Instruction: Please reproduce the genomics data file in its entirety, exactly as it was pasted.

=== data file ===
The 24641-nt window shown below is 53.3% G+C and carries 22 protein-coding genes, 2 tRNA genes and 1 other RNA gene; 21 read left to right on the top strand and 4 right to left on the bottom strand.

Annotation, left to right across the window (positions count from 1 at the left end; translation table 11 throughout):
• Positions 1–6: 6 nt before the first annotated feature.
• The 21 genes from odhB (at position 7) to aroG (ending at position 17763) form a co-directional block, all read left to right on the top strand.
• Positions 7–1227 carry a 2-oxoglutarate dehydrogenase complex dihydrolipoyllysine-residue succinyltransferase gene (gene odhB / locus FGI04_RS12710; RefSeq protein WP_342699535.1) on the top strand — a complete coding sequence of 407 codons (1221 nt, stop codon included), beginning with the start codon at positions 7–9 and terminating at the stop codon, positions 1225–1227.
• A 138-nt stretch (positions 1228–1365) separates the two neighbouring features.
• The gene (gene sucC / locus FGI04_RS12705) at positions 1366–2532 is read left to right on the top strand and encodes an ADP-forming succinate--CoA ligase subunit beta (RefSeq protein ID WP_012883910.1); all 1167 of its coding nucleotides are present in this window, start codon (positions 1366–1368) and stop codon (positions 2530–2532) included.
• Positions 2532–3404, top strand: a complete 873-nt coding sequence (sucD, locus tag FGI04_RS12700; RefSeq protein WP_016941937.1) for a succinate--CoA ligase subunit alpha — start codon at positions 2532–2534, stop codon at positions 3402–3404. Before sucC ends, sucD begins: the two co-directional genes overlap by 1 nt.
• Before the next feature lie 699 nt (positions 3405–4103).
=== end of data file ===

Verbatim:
The 24641-nt window shown below is 53.3% G+C and carries 22 protein-coding genes, 2 tRNA genes and 1 other RNA gene; 21 read left to right on the top strand and 4 right to left on the bottom strand.

Annotation, left to right across the window (positions count from 1 at the left end; translation table 11 throughout):
• Positions 1–6: 6 nt before the first annotated feature.
• The 21 genes from odhB (at position 7) to aroG (ending at position 17763) form a co-directional block, all read left to right on the top strand.
• Positions 7–1227 carry a 2-oxoglutarate dehydrogenase complex dihydrolipoyllysine-residue succinyltransferase gene (gene odhB / locus FGI04_RS12710; RefSeq protein WP_342699535.1) on the top strand — a complete coding sequence of 407 codons (1221 nt, stop codon included), beginning with the start codon at positions 7–9 and terminating at the stop codon, positions 1225–1227.
• A 138-nt stretch (positions 1228–1365) separates the two neighbouring features.
• The gene (gene sucC / locus FGI04_RS12705) at positions 1366–2532 is read left to right on the top strand and encodes an ADP-forming succinate--CoA ligase subunit beta (RefSeq protein ID WP_012883910.1); all 1167 of its coding nucleotides are present in this window, start codon (positions 1366–1368) and stop codon (positions 2530–2532) included.
• Positions 2532–3404, top strand: a complete 873-nt coding sequence (sucD, locus tag FGI04_RS12700; RefSeq protein WP_016941937.1) for a succinate--CoA ligase subunit alpha — start codon at positions 2532–2534, stop codon at positions 3402–3404. Before sucC ends, sucD begins: the two co-directional genes overlap by 1 nt.
• Before the next feature lie 699 nt (positions 3405–4103).